China livestock outlook and implications for meat import demand

25 February 2016

BMI’s latest China Livestock Outlook Report for Q2 2016 highlights the challenges facing China's livestock sector in the medium term and the implications for import demand for both beef and pork.

BMI Research sees slowing economic growth as having some knock-on effects on meat demand in China. This is having an impact on production growth, which BMI anticipates will remain below par in the coming few years. However, the demand outlook for the longer term is more positive as the increasing urbanisation and affluence of consumers will boost overall demand for meat.

The modernisation of the pork and poultry industries, further encouraged by the reforms and strategic objectives outlined in the government’s recent 13th Five Year Plan, will create opportunities to develop the supply chain and improve cold chain logistics.

China is expected to record a surplus of poultry meat for Q2, but BMI forecasts that China’s deficits for pork and beef will balloon in coming years, leading to an increase in imports of these products in 2016 and beyond.

  • China's pork production decreased in the 2014-15 fiscal year (FY) for the first time in four years, as lower profit margins and stricter environmental policies saw a significant proportion of “backyard” pig farmers exit the industry.  The latest US and China Hog Report by the Steiner Consulting Group confirms that China’s breeding herd numbers have being declining for 29 consecutive months. This is expected to limit pork supplies at least through the first half of 2016 and underpin higher prices over the coming months, in spite of lower feed prices. BMI forecasts modest pork output growth (+2.3%) for 2015-16 FY.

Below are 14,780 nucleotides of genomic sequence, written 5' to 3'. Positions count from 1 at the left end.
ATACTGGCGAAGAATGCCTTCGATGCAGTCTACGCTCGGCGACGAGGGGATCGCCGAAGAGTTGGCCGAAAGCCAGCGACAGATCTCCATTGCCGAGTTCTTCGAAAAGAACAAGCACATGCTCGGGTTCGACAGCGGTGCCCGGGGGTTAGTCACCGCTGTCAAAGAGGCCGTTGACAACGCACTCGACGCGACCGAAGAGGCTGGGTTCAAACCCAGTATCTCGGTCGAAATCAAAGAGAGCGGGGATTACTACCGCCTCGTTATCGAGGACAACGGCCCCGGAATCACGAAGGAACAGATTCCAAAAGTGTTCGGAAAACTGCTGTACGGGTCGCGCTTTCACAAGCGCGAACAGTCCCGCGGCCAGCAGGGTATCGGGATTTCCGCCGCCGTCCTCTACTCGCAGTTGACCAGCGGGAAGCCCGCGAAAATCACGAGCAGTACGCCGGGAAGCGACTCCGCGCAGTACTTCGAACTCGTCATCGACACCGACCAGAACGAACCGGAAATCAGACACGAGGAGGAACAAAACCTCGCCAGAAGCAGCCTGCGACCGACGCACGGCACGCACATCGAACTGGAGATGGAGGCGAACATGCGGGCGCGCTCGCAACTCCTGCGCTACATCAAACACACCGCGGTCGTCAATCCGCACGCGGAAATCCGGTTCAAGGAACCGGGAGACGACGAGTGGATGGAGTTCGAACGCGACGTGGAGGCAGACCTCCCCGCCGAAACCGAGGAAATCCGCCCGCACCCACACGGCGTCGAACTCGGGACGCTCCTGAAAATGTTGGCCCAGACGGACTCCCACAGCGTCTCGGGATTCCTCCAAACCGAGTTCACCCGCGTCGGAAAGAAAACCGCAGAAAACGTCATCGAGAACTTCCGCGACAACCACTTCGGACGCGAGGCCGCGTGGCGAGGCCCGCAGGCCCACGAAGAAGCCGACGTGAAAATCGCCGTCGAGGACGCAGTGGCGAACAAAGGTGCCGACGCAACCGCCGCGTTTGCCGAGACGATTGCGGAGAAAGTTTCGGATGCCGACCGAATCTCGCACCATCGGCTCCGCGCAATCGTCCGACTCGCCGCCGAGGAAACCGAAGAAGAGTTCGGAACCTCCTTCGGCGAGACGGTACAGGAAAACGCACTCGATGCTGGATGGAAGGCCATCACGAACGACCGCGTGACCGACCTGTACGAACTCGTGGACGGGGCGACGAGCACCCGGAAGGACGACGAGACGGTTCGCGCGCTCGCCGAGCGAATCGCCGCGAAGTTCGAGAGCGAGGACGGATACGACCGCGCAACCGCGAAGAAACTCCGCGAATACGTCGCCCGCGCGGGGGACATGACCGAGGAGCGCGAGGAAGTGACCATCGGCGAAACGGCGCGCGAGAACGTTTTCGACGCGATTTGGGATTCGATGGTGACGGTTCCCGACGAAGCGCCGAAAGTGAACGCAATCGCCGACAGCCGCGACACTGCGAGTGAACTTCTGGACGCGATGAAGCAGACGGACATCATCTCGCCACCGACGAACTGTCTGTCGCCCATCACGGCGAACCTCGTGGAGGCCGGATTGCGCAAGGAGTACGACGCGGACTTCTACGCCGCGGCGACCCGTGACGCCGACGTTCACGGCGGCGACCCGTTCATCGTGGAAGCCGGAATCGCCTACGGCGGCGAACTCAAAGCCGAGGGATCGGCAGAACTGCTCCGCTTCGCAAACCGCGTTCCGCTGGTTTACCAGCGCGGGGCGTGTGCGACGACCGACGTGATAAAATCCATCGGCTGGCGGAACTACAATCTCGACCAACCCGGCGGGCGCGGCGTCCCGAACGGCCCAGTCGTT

• BMI forecasts China’s beef production in 2015-16 FY will see modest growth of 1.0%, partly driven by low milk prices encouraging farmers to slaughter their dairy cattle to benefit from comparatively stable beef prices.
  • Chicken production in China is forecast by BMI to see slow growth in 2015-16 FY (+0.6%) due to ongoing impacts of avian flu.
  • Whilst BMI did not cover sheepmeat production, Gira has recently forecast that China’s sheep flock will see modest growth in 2016 (+3.2%) with a similar rate of  growth predicted for sheepmeat production (+3.3%). 2014-15 FY saw the first drop in net imports (-25%) and although 2015-6 FY will see some recovery, subdued demand for sheepmeat imports will continue.

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